On Winning the Edge Hill Prize
photo by Equusignis
I’m sending this message from Kampala. Almost as soon as I arrived here, I received Penny Thomas’ message saying that I’d won the Edge Hill Prize for short fiction. The title story, ‘Touch’ begins here in Uganda and that seemed somehow fitting.
My relief at winning was tinged with regret for the other finalists – all of them terrific writers, who also deserved to win. I’m glad that some of them will be picking up other prizes and I’m honored to be listed amongst them. Literary prizes were never intended to provoke competition alone but to celebrate diversity, quality and commitment. I’m pleased to have been awarded the prize on those terms and in that spirit of solidarity.
I want to thank the judges for all their work in sifting entries and Edge Hill University for their work on behalf of the short story in recent years – not only this prize, but also the new journal — Short Fiction in Theory and Practice - they have launched that links scholarly and creative work. They’ve played a key role in the very resurgence of the short story with the vision and leadership of Ailsa Cox – herself a fine writer of short fiction.
I’m proud to be published by Seren and was delighted at the quality of their design and production. I also want to applaud the role that independent presses have played in bringing out short fiction where more commercial publishers might have flinched – their contribution was obvious from both the longlist and the shortlist for the prize.
My editor, Penny Thomas, will be reading this message for me – she was a pleasure to work with, a wise and patient guide. Seren also provided an impressive editorial process that gave me confidence in the final draft through their forensic questioning of my references and spelling!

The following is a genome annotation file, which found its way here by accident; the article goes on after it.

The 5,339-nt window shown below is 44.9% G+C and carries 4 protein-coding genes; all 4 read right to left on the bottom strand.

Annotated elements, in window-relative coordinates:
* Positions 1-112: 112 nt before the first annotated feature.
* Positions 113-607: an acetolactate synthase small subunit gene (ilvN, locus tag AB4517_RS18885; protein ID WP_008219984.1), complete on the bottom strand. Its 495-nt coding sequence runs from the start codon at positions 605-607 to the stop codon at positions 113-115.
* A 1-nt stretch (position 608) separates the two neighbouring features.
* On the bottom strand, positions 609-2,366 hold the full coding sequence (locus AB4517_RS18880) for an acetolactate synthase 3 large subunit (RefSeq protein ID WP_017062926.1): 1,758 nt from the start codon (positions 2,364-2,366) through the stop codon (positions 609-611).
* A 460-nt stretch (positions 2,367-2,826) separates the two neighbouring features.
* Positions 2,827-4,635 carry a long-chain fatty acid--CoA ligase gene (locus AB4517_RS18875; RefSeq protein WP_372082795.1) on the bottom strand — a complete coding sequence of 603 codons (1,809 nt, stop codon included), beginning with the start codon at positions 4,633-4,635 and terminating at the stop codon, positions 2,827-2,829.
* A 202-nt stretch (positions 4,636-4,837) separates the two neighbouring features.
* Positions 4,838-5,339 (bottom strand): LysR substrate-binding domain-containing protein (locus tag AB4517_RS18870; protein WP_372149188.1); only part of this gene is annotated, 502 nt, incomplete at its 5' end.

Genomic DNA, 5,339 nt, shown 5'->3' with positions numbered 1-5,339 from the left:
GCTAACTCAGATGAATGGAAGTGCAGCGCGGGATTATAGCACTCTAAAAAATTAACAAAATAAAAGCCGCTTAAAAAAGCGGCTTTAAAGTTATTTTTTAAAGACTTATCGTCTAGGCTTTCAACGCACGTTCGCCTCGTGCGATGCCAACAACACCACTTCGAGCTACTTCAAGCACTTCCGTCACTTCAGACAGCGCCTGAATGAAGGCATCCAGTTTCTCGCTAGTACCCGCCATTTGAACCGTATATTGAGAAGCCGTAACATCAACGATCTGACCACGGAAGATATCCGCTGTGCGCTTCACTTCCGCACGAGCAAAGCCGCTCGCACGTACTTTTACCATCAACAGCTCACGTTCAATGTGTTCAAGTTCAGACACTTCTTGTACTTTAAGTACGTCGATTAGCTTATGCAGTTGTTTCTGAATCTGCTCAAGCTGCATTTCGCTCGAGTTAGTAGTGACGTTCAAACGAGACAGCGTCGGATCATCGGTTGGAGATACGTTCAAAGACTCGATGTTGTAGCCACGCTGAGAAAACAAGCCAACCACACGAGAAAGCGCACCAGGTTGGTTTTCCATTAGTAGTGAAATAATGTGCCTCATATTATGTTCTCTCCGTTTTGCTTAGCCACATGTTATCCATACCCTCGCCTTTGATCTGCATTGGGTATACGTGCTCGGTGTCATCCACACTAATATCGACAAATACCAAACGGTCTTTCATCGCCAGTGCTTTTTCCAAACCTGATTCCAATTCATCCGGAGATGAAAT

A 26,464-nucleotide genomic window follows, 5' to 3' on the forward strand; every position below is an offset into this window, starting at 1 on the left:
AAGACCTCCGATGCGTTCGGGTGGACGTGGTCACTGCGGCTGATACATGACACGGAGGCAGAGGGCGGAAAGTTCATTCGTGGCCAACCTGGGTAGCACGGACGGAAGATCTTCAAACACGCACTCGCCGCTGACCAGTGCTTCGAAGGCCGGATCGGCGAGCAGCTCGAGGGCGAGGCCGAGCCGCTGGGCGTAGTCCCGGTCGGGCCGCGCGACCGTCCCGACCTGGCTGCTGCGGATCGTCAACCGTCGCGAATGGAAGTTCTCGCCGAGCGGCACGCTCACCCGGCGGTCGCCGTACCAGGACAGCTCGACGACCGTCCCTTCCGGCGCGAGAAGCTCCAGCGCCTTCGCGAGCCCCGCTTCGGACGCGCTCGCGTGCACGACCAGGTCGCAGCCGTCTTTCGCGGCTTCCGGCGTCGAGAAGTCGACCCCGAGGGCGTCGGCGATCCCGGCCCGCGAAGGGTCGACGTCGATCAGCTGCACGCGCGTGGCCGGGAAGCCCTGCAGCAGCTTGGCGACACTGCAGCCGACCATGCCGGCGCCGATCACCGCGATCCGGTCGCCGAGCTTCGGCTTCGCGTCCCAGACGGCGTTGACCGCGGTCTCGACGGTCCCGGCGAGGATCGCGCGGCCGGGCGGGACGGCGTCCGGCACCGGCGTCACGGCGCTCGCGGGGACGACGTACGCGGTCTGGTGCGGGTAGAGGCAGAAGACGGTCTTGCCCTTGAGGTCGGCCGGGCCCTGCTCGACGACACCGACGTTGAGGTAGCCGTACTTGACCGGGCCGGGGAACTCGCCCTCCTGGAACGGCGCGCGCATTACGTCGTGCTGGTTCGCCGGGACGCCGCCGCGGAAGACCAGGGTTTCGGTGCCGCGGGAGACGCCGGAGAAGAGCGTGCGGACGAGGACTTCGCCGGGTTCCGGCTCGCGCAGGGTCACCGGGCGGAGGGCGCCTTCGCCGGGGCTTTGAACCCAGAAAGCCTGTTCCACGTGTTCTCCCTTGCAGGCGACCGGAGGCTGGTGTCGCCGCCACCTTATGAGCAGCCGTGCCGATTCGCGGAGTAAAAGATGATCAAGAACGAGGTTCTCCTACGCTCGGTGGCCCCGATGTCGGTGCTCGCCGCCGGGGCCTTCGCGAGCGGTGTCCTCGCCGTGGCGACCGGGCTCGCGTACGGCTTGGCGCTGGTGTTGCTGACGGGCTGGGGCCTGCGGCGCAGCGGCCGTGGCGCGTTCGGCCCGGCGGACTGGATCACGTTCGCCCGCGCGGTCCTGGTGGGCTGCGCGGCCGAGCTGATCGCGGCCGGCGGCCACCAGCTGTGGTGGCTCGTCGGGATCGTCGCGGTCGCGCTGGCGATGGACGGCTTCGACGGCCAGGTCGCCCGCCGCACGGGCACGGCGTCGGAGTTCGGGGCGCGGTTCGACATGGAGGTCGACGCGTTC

Lastly, I want to thank Maggie, my partner to whom the book is dedicated. Without her, life would have been less rich, less urgent, less worth living and writing about.
I’m sorry not to be at the ceremony, though I’m not sorry to be here in Kampala, working with Femrite, a women writers association who represent an emerging generation of Ugandan writers who don’t have this kind of opportunity to publish or win prizes. Their work is pitched at social conditions that they believe can be changed by the insights and understanding that literature creates. I believe that, too.
It’s around 9.00pm in Kampala and I’ll be on the Guest House terrace on Makerere Hill with a crowd of animated Ugandans who gather to talk about life, love and politics. I’ll be sipping a Nile Special, listening to the frogs and grasshoppers under a crescent moon, thinking of you all with gratitude and watching the city’s six other hills dim down for the night. Thank you and cheers — have a great evening!
Graham Mort is a poet and author of radio drama and short fiction. A former freelance writer, he is now Professor of Creative Writing and Transcultural Literature at Lancaster University where he directs the PhD programme in Creative Writing.
More information about the Edge Hill Prize and the other shortlisted authors is available HERE.